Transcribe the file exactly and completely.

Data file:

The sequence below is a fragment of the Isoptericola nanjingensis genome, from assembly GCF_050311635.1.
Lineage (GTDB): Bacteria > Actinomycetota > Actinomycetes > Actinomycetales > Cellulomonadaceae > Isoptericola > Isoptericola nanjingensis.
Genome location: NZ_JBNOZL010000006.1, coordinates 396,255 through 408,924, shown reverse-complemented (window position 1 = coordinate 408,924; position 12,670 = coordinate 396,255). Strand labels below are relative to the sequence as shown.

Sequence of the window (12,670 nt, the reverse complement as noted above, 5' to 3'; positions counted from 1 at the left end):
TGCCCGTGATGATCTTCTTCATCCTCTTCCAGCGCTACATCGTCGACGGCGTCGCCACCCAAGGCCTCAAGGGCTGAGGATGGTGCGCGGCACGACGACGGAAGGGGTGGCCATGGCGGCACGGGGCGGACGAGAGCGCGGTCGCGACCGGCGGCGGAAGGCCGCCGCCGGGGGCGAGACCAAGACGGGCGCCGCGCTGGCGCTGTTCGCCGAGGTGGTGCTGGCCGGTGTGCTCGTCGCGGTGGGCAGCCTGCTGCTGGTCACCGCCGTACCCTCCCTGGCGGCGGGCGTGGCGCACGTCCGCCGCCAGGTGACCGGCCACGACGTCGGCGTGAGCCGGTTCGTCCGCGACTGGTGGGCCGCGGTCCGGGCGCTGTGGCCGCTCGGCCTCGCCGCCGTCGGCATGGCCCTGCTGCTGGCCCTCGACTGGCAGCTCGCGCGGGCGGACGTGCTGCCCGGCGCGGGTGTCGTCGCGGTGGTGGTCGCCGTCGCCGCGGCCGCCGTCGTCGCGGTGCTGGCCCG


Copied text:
The sequence below is a fragment of the Isoptericola nanjingensis genome, from assembly GCF_050311635.1.
Lineage (GTDB): Bacteria > Actinomycetota > Actinomycetes > Actinomycetales > Cellulomonadaceae > Isoptericola > Isoptericola nanjingensis.
Genome location: NZ_JBNOZL010000006.1, coordinates 396,255 through 408,924, shown reverse-complemented (window position 1 = coordinate 408,924; position 12,670 = coordinate 396,255). Strand labels below are relative to the sequence as shown.

Sequence of the window (12,670 nt, the reverse complement as noted above, 5' to 3'; positions counted from 1 at the left end):
TGCCCGTGATGATCTTCTTCATCCTCTTCCAGCGCTACATCGTCGACGGCGTCGCCACCCAAGGCCTCAAGGGCTGAGGATGGTGCGCGGCACGACGACGGAAGGGGTGGCCATGGCGGCACGGGGCGGACGAGAGCGCGGTCGCGACCGGCGGCGGAAGGCCGCCGCCGGGGGCGAGACCAAGACGGGCGCCGCGCTGGCGCTGTTCGCCGAGGTGGTGCTGGCCGGTGTGCTCGTCGCGGTGGGCAGCCTGCTGCTGGTCACCGCCGTACCCTCCCTGGCGGCGGGCGTGGCGCACGTCCGCCGCCAGGTGACCGGCCACGACGTCGGCGTGAGCCGGTTCGTCCGCGACTGGTGGGCCGCGGTCCGGGCGCTGTGGCCGCTCGGCCTCGCCGCCGTCGGCATGGCCCTGCTGCTGGCCCTCGACTGGCAGCTCGCGCGGGCGGACGTGCTGCCCGGCGCGGGTGTCGTCGCGGTGGTGGTCGCCGTCGCCGCGGCCGCCGTCGTCGCGGTGCTGGCCCG